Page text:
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Definition

Strike

Strike occurs when employees deliberately refuse to perform their jobs and/or form picket lines outside the employer’s premisses to prevent or discourage others from working in their place or conducting business with the employer.

Definition Two:

Strike is a temporary work stoppage by a group of employees.


Strike is the temporary work stoppage by employees until a dispute is settled or a contract signed.


A union weapon that involves withholding employees services to get management to make concessions.

 

Webster Dictionary Meaning

1. Strike
- The act of striking.
- An instrument with a straight edge for leveling a measure of grain, salt, and the like, scraping off what is above the level of the top; a strickle.
- A bushel; four pecks.
- An old measure of four bushels.
- Fullness of measure; hence, excellence of quality.
- An iron pale or standard in a gate or fence.
- The act of quitting work; specifically, such an act by a body of workmen, done as a means of enforcing compliance with demands made on their employer.
- A puddler's stirrer.
- The horizontal direction of the outcropping edges of tilted rocks; or, the direction of a horizontal line supposed to be drawn on the surface of a tilted stratum. It is at right angles to the dip.
- The extortion of money, or the attempt to extort money, by threat of injury; blackmailing.
2. Strike
- To move; to advance; to proceed; to take a course; as, to strike into the fields.
- To deliver a quick blow or thrust; to give blows.
- To hit; to collide; to dush; to clash; as, a hammer strikes against the bell of a clock.
- To sound by percussion, with blows, or as with blows; to be struck; as, the clock strikes.
- To make an attack; to aim a blow.
- To touch; to act by appulse.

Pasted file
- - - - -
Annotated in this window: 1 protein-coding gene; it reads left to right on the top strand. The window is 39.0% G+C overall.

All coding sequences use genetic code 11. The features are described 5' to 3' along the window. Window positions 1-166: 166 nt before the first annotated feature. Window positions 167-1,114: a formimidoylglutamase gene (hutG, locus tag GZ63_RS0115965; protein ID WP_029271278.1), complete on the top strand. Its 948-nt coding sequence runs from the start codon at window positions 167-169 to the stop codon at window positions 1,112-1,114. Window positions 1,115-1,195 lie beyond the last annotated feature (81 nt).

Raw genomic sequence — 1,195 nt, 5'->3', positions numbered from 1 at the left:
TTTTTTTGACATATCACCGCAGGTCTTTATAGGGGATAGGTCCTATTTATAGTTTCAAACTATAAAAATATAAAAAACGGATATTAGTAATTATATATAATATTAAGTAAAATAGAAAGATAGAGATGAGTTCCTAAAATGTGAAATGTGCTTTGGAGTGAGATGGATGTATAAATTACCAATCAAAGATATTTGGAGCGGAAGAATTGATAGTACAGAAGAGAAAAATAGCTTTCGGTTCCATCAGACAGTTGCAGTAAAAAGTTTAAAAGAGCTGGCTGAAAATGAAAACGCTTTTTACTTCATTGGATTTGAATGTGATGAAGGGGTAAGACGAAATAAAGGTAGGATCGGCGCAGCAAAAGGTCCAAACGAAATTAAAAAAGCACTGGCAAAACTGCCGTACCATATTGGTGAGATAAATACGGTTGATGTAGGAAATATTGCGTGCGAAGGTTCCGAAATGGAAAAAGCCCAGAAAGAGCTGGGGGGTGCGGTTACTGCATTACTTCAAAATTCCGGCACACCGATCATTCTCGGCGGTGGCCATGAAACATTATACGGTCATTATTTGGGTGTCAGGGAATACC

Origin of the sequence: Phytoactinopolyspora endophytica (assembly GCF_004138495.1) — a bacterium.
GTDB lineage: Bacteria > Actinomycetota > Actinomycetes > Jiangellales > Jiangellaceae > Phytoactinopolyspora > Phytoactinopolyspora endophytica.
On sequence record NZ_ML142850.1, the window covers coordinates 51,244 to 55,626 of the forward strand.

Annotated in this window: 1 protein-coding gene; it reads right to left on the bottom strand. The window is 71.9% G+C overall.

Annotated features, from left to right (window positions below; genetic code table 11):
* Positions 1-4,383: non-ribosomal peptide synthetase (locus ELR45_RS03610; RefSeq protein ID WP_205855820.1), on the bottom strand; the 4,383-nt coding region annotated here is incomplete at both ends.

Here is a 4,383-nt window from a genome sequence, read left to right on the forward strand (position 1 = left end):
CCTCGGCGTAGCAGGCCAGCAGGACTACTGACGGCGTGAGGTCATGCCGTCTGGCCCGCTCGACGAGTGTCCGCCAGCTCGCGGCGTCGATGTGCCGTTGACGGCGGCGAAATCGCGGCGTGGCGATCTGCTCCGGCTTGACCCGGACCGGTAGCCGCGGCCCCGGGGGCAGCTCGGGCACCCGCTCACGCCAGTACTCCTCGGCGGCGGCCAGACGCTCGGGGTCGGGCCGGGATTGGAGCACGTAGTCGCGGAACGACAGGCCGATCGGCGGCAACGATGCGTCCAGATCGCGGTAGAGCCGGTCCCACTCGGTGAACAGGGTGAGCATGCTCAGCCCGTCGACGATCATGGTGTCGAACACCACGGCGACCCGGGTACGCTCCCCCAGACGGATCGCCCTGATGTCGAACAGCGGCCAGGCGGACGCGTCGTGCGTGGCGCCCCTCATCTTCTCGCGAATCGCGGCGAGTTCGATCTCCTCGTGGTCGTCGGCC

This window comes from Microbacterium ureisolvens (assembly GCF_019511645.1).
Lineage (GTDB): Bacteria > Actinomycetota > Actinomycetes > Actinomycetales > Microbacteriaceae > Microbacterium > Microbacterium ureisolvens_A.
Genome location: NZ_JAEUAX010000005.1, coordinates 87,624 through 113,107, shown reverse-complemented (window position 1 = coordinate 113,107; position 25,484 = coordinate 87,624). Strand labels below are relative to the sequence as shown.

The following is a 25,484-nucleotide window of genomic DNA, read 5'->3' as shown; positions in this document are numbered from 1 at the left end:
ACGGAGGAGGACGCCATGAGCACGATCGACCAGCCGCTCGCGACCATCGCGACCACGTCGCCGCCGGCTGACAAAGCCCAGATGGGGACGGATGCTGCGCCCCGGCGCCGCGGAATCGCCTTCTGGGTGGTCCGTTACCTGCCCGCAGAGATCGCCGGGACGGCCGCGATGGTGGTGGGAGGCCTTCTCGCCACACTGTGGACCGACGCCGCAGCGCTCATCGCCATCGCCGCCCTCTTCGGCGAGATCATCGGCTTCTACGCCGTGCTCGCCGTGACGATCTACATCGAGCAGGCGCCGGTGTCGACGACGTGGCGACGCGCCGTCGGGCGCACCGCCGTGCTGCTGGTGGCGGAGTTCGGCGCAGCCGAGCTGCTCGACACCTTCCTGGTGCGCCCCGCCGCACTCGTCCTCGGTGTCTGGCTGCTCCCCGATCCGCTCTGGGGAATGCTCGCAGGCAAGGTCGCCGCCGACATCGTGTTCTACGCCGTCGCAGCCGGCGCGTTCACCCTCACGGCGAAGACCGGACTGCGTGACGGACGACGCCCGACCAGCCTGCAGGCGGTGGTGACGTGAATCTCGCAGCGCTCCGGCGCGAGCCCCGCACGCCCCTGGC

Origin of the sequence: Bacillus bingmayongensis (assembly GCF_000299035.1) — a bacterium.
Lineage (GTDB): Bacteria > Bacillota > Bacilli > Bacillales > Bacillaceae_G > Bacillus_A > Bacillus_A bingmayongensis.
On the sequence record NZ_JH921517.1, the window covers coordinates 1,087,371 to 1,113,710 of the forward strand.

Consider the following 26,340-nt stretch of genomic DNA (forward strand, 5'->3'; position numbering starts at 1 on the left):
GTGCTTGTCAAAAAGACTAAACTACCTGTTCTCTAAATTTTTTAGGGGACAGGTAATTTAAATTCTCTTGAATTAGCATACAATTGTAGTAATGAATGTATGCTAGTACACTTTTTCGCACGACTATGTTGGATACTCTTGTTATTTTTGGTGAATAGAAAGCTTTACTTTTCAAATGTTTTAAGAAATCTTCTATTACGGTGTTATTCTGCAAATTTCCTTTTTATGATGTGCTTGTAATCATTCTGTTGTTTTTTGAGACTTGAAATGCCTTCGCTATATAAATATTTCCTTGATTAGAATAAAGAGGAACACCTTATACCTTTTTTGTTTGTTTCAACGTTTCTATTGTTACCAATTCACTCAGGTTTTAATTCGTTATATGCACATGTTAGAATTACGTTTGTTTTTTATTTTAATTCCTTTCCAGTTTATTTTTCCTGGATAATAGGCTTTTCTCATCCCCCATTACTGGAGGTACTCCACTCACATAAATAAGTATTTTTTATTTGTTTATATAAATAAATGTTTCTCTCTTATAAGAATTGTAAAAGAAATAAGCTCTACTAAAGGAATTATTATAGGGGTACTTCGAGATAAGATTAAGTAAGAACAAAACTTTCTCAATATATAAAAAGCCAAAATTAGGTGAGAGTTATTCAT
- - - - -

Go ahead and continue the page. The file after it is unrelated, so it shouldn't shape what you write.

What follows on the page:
- To run upon a rock or bank; to be stranded; as, the ship struck in the night.
- To pass with a quick or strong effect; to dart; to penetrate.
- To break forth; to commence suddenly; -- with into; as, to strike into reputation; to strike into a run.
- To lower a flag, or colors, in token of respect, or to signify a surrender of a ship to an enemy.
- To quit work in order to compel an increase, or prevent a reduction, of wages.
- To become attached to something; -- said of the spat of oysters.
- To steal money.
3. Strike
- To touch or hit with some force, either with the hand or with an instrument; to smite; to give a blow to, either with the hand or with any instrument or missile.
- To come in collision with; to strike against; as, a bullet struck him; the wave struck the boat amidships; the ship struck a reef.
- To give, as a blow; to impel, as with a blow; to give a force to; to dash; to cast.
- To stamp or impress with a stroke; to coin; as, to strike coin from metal: to strike dollars at the mint.
- To thrust in; to cause to enter or penetrate; to set in the earth; as, a tree strikes its roots deep.
- To punish; to afflict; to smite.
- To cause to sound by one or more beats; to indicate or notify by audible strokes; as, the clock strikes twelve; the drums strike up a march.
- To lower; to let or take down; to remove; as, to strike sail; to strike a flag or an ensign, as in token of surrender; to strike a yard or a topmast in a gale; to strike a tent; to strike the centering of an arch.
- To make a sudden impression upon, as by a blow; to affect sensibly with some strong emotion; as, to strike the mind, with surprise; to strike one with wonder, alarm, dread, or horror.
- To affect in some particular manner by a sudden impression or impulse; as, the plan proposed strikes me favorably; to strike one dead or blind.
- To cause or produce by a stroke, or suddenly, as by a stroke; as, to strike a light.
- To cause to ignite; as, to strike a match.
- To make and ratify; as, to strike a bargain.
- To take forcibly or fraudulently; as, to strike money.
- To level, as a measure of grain, salt, or the like, by scraping off with a straight instrument what is above the level of the top.
- To cut off, as a mortar joint, even with the face of the wall, or inward at a slight angle.
- To hit upon, or light upon, suddenly; as, my eye struck a strange word; they soon struck the trail.
- To borrow money of; to make a demand upon; as, he struck a friend for five dollars.
- To lade into a cooler, as a liquor.
- To stroke or pass lightly; to wave.
- To advance; to cause to go forward; -- used only in past participle.
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